Mina Daia’s Secret

Dear Colette,

As a private person, I’ve been apprehensive to write you my story, but still feel compelled to because of what a profound impact sharing this secret has had in my life. As you know, it is the story of coming out to my mother as a sex worker.

It was after three years of working when I finally came out to her. We had just been on an epic journey all over Korea hiking mountains and visiting buddhist temples, we were closer than ever. It was finally time to tell my mom my “dirty secret.”

I am a sex worker.

Her response?

“You know, you’re not going to be young and beautiful forever.”

Ever since I started out, I thought about how the conversation would go. I didn’t want to make her worry and cause her stress. I was also not ready to have to defend my decisions and as always, my inner perpetual teenager didnt want to be told to stop. So, when she had such a casual reaction, I was astounded.

In her characteristic wisdom, she asked the essential questions. Do you work alone or with others? Is there a middle person? Do they come to you or do you go to them? How do you vet the clients to see you? How did she know so well what to ask? Her questions instinctively used the language of work. She understood the significant distinction between working independently or through an agency, as well as the inherent safety of incall versus outcall. She knew to ask how I screened clients. All solid questions about my business model you would only expect from an experienced sex worker. All discerning questions to ensure I was being safe.

It was NOT the way I had imagined our conversation would go.

Instead of any shaming or pleading for me to stop, she took a harm reduction approach.  She wasn’t so naive she told me. She had lived a long life. She then told me she was glad I told her. It was the right decision and I felt a world of relief flooding the space that was just previously reserved for holding my fear.

I went on to explain more about my work, what wonderful clients and friends I had made, the insight I offer, how someone can shift their perspective of themselves in a short interaction with a sex worker and what an impact that has. That I felt well respected by the people I worked with and most importantly, that I had a strong support network of other sex workers who were also thoughtful about and sincerely empowered by their profession.

But, there was a deeper layer to this I did not expect.

She had kept her own secret from me. She was devastated. She wanted to protect my feelings just as I had wanted to protect hers. It was almost a year afterwards that she told me it was the darkest time in her life. She described it as falling into Niagara Falls. She would ask aloud for help, calling to god, searching buddhism, she asked her dead friends, mother, father. “Brother,” she called in an empty room, “what do I do?”  

Her sense of loss gave way to surrender. And it was in this moment that everything changed.

She described it as being in a pitch dark room unable to see where she was. Here, it is easy to feel forever lost. Many people remain there their whole lives without ever realizing it. But it only took the tiniest crack, the slightest creak of an open door, for a razor of light to cut through the darkness enough for her to see where she was and how to move again. This one moment of clarity pulled her out. In that moment she realized how important it was for me to tell her about my secret life. That I risked everything, even the rejection of my mother to tell this truth. And so, she came to understand and accept me.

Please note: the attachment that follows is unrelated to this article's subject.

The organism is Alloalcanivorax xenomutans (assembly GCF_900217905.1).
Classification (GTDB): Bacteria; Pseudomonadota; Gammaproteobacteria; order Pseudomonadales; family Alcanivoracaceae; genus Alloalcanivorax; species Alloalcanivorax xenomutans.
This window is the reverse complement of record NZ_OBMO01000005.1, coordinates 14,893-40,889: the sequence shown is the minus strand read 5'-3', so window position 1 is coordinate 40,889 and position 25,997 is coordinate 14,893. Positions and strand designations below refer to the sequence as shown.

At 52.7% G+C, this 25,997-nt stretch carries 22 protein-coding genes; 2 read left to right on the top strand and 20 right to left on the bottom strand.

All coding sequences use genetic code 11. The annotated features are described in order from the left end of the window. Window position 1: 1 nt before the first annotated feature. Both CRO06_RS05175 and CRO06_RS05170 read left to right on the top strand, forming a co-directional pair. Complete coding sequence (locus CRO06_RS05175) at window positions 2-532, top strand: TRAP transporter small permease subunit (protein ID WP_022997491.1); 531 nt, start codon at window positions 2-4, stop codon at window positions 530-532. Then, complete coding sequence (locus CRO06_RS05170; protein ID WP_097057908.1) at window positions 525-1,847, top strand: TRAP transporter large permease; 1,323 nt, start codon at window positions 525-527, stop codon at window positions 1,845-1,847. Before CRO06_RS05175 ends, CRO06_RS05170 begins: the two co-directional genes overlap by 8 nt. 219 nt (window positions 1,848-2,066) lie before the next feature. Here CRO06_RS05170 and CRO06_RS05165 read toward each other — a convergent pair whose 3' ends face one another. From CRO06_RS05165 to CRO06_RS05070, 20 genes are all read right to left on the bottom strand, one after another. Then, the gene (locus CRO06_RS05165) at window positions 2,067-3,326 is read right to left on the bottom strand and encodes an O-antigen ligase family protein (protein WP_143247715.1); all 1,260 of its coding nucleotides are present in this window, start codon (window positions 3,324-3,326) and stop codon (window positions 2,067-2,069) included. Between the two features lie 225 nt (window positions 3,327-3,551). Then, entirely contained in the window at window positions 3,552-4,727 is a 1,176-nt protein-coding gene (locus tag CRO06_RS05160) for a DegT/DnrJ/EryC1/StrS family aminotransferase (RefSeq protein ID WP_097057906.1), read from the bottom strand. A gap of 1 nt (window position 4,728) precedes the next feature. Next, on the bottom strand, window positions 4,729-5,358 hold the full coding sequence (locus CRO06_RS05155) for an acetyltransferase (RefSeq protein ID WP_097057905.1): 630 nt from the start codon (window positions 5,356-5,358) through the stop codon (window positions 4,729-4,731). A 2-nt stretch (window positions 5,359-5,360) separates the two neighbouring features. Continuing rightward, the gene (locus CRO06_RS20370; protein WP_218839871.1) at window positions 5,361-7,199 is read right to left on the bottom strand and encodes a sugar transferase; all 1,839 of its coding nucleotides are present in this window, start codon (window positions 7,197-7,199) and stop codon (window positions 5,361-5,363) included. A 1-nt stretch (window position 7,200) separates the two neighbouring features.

She tells me her secrets now.

She told me about her own curiously confused sexual experiences. We even laughed hilariously at her most embarrassing secret story. Our once philosophical conversations are now more nuanced, more emotionally honest and vulnerable. We reveal more, from our past, but also our internal narrative of thoughts, how we experienced something, the stories we tell ourselves.

We are equals now,she tells me. You are a woman now, and I can talk to you also.A humbling thing to hear.

Its as if through our choice to step off the cliff of shame into the open vulnerable air, weve released the heavy weight weve been carrying. Each person’s load made lighter with two extra hands to carry it. It allowed an empathy I hadnt felt as deeply before which is profound for me as an already highly empathic person.

It was freeing to let that inflated yet obsolete damn break. We all need this allowance to be our truest selves. We long to be seen as whole and then sincerely accepted by those closest to us. I was lucky to have cultivated this as a child and later in adulthood with friends and lovers, but underestimated the need to attain it from family as an adult.

A person we can confide in and trust is therefore invaluable. Someone to whom we can reveal our secret selves. The people who will hold space for us without shaming us.

When we dont find this in friends and family, we hire a therapist, sex worker or sometimes divulge to a current lover. We fall in love and immediately want to tell them our inner world because the drive is so deep.

Colette, I’m sorry you didn’t have the chance to make the decision yourself and instead your outing was so jeopardizing. In time, I hope for your mother to see herself as someone you can confide in and find yourselves on the same side of the vast space that’s been opened up, to move through it together rather than further apart.

Who do you consider to be your most trusted confidant? What else has been held back in your life, from the withholding of a secret? The big reveal can be terrifying, but as my mother expressed to me, through this experience your heart get’s bigger and then you’re not so scared of what may come next.


photo: Maria Basura’s session with Lady Daia by Mano Krach